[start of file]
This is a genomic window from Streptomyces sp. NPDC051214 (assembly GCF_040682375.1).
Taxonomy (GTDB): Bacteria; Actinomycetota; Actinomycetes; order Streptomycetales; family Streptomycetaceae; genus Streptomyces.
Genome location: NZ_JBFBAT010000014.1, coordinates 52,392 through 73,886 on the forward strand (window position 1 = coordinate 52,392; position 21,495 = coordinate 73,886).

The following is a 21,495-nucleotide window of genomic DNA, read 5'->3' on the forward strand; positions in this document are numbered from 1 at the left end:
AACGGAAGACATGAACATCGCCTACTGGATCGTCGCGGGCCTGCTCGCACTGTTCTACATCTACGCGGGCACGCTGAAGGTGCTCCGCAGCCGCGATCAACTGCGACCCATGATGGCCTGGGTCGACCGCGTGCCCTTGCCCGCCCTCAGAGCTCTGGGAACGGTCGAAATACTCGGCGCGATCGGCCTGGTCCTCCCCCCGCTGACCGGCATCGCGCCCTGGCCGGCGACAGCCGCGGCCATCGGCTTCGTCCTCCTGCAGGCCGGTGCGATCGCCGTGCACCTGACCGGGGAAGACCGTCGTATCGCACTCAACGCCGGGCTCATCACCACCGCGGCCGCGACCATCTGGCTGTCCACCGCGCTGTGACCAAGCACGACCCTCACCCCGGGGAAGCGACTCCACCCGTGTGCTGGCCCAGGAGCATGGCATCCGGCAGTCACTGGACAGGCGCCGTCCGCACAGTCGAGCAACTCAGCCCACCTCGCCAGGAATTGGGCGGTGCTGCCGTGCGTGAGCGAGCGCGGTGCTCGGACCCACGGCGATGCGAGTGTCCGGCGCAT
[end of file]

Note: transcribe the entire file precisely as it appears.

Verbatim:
This is a genomic window from Streptomyces sp. NPDC051214 (assembly GCF_040682375.1).
Taxonomy (GTDB): Bacteria; Actinomycetota; Actinomycetes; order Streptomycetales; family Streptomycetaceae; genus Streptomyces.
Genome location: NZ_JBFBAT010000014.1, coordinates 52,392 through 73,886 on the forward strand (window position 1 = coordinate 52,392; position 21,495 = coordinate 73,886).

The following is a 21,495-nucleotide window of genomic DNA, read 5'->3' on the forward strand; positions in this document are numbered from 1 at the left end:
AACGGAAGACATGAACATCGCCTACTGGATCGTCGCGGGCCTGCTCGCACTGTTCTACATCTACGCGGGCACGCTGAAGGTGCTCCGCAGCCGCGATCAACTGCGACCCATGATGGCCTGGGTCGACCGCGTGCCCTTGCCCGCCCTCAGAGCTCTGGGAACGGTCGAAATACTCGGCGCGATCGGCCTGGTCCTCCCCCCGCTGACCGGCATCGCGCCCTGGCCGGCGACAGCCGCGGCCATCGGCTTCGTCCTCCTGCAGGCCGGTGCGATCGCCGTGCACCTGACCGGGGAAGACCGTCGTATCGCACTCAACGCCGGGCTCATCACCACCGCGGCCGCGACCATCTGGCTGTCCACCGCGCTGTGACCAAGCACGACCCTCACCCCGGGGAAGCGACTCCACCCGTGTGCTGGCCCAGGAGCATGGCATCCGGCAGTCACTGGACAGGCGCCGTCCGCACAGTCGAGCAACTCAGCCCACCTCGCCAGGAATTGGGCGGTGCTGCCGTGCGTGAGCGAGCGCGGTGCTCGGACCCACGGCGATGCGAGTGTCCGGCGCAT